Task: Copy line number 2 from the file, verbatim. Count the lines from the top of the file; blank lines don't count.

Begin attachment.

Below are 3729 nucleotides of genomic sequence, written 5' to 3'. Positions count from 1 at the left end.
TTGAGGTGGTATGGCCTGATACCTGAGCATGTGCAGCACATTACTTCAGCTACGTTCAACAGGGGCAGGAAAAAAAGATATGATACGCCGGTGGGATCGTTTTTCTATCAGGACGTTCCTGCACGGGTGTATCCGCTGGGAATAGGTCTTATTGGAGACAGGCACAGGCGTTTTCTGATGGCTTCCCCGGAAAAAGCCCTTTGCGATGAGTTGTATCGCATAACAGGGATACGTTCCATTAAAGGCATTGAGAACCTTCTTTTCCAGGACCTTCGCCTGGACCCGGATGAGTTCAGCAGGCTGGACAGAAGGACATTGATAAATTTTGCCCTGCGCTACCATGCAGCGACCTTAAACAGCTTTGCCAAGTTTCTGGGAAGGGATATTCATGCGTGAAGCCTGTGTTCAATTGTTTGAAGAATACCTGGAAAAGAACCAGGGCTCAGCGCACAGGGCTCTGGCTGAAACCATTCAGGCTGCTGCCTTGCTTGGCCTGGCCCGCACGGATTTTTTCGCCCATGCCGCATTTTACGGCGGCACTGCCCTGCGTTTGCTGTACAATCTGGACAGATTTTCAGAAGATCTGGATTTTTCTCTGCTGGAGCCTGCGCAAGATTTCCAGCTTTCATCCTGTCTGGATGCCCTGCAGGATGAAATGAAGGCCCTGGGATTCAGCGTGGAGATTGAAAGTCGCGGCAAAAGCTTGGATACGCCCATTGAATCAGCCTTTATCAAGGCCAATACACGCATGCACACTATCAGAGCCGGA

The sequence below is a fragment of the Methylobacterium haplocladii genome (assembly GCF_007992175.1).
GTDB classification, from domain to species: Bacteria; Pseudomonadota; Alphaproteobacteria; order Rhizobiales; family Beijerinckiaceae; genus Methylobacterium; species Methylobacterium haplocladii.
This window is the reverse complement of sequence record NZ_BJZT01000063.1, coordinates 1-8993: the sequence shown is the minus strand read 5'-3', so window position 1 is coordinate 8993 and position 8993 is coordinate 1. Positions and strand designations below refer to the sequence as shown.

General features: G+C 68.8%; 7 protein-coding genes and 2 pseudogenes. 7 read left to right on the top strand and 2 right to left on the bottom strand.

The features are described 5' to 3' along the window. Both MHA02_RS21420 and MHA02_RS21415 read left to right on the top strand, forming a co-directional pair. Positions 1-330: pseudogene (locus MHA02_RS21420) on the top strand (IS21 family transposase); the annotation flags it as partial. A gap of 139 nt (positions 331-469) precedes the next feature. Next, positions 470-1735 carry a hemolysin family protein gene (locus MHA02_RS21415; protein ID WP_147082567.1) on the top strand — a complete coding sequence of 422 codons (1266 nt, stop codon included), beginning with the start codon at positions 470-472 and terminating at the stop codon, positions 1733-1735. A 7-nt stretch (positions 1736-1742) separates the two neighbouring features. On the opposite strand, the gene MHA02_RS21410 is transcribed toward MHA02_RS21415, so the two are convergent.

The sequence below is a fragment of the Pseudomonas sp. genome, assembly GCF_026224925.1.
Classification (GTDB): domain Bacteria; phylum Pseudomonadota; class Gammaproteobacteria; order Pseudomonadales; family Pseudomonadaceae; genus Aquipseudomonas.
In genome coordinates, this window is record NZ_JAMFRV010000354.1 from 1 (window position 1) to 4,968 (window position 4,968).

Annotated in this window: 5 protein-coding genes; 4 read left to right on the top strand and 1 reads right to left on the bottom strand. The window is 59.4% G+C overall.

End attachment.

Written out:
TTGAGGTGGTATGGCCTGATACCTGAGCATGTGCAGCACATTACTTCAGCTACGTTCAACAGGGGCAGGAAAAAAAGATATGATACGCCGGTGGGATCGTTTTTCTATCAGGACGTTCCTGCACGGGTGTATCCGCTGGGAATAGGTCTTATTGGAGACAGGCACAGGCGTTTTCTGATGGCTTCCCCGGAAAAAGCCCTTTGCGATGAGTTGTATCGCATAACAGGGATACGTTCCATTAAAGGCATTGAGAACCTTCTTTTCCAGGACCTTCGCCTGGACCCGGATGAGTTCAGCAGGCTGGACAGAAGGACATTGATAAATTTTGCCCTGCGCTACCATGCAGCGACCTTAAACAGCTTTGCCAAGTTTCTGGGAAGGGATATTCATGCGTGAAGCCTGTGTTCAATTGTTTGAAGAATACCTGGAAAAGAACCAGGGCTCAGCGCACAGGGCTCTGGCTGAAACCATTCAGGCTGCTGCCTTGCTTGGCCTGGCCCGCACGGATTTTTTCGCCCATGCCGCATTTTACGGCGGCACTGCCCTGCGTTTGCTGTACAATCTGGACAGATTTTCAGAAGATCTGGATTTTTCTCTGCTGGAGCCTGCGCAAGATTTCCAGCTTTCATCCTGTCTGGATGCCCTGCAGGATGAAATGAAGGCCCTGGGATTCAGCGTGGAGATTGAAAGTCGCGGCAAAAGCTTGGATACGCCCATTGAATCAGCCTTTATCAAGGCCAATACACGCATGCACACTATCAGAGCCGGA